A failed Algerian asylum seeker who has been in Britain for 18 years is demanding £50,000 compensation - claiming that he was 'illegally detained' for almost a year.
Abdel Zahali, 53, was jailed after threatening to set himself on fire in front of an MP and was held for 11 months at the end of his sentence under Home Office rules.
Now he is suing the Home Secretary claiming that holding him after his prison term breached his human rights because of the effect it had on his mental health.
It is not known how he is funding his claim - although it is likely he is receiving legal aid.
Fire: Zahali threatened to torch himself in front of Labour MP Louise Ellman and is now suing Home Secretary Theresa May for £50,000
After arriving in Britain on the back of a lorry in 1994, Zahali has fought to stay in the country but lost a succession of appeals.
The Algerian, who worked for the Government in his homeland, claims he faces persecution if he returns.
As he battled to remain in Britain, he threatened to set fire to himself in front of Liverpool MP Louise Ellman in her constituency office in December 2009.
A judge told him he must serve 10 months behind bars after he pleaded guilty to affray. The court was told that the politician had sympathy with him and he acted out of desperation.
FURY OVER £12M ASYLUM SEEKER PAYOUTS
He went on hunger strike while being held at HMP Liverpool.
After he had completed his sentence he remained at the jail, detained under home office rules.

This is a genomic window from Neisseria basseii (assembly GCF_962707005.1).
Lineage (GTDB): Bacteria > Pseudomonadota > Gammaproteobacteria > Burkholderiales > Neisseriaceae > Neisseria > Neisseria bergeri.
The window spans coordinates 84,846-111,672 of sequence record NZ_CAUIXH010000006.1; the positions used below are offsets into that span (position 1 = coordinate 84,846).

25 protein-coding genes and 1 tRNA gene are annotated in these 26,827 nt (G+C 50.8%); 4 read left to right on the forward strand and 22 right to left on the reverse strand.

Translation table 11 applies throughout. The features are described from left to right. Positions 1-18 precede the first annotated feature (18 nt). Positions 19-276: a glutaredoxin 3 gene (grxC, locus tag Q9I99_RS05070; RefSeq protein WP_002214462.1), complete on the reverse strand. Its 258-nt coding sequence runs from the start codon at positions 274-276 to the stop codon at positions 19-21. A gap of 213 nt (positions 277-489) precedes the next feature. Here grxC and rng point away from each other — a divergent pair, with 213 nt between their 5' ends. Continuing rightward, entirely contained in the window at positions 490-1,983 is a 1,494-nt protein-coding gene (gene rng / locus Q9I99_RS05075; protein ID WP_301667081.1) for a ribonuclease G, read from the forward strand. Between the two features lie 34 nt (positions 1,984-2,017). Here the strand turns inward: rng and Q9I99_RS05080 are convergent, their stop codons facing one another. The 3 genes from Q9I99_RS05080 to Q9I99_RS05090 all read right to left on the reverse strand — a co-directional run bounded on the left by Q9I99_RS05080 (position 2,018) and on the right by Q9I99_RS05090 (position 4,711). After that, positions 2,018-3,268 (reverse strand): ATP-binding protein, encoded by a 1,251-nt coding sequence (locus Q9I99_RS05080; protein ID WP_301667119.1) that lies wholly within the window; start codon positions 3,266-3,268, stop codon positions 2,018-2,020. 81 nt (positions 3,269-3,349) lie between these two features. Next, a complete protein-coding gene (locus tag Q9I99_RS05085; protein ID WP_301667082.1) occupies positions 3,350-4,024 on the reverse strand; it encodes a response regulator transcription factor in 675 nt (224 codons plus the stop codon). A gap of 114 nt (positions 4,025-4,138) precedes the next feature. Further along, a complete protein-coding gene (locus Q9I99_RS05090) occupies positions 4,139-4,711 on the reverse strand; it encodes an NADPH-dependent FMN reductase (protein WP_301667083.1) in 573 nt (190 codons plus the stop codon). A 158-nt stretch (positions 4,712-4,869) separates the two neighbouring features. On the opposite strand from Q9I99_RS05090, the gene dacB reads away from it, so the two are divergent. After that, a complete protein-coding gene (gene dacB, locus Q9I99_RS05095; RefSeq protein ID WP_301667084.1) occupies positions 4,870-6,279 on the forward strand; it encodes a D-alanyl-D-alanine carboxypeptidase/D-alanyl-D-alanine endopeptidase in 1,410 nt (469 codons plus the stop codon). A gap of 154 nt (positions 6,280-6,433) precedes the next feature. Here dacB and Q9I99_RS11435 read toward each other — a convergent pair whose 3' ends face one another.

The Home Secretary then transferred him to Colnbrook Immigration Removals Centre in June 2010.
He was put under hourly observations because of a suicide risk, and then moved to the vulnerable prisoners unit where he tried to hang himself.
He was eventually given immigration bail in January 2011 after a psychiatrist said he was depressed and was having suicidal thoughts.
Zahali claims the Home Secretary failed to follow Home Office guidelines when detaining him.
The Algerian, who lives in Edgware, London, argues he has been falsely imprisoned, and he should only have been detained in very exceptional circumstances.
He claims that he was subjected to inhuman or degrading treatment - because being detained made his depression worse.
His solicitors have filed a writ at the High Court and he is demanding up to £50,000 in damages.
A Home Office spokesperson said: 'Every detention decision is made on a case by case basis. The UK Border Agency has no wish to detain people for any longer than necessary.
'We do not routinely comment on individual cases.'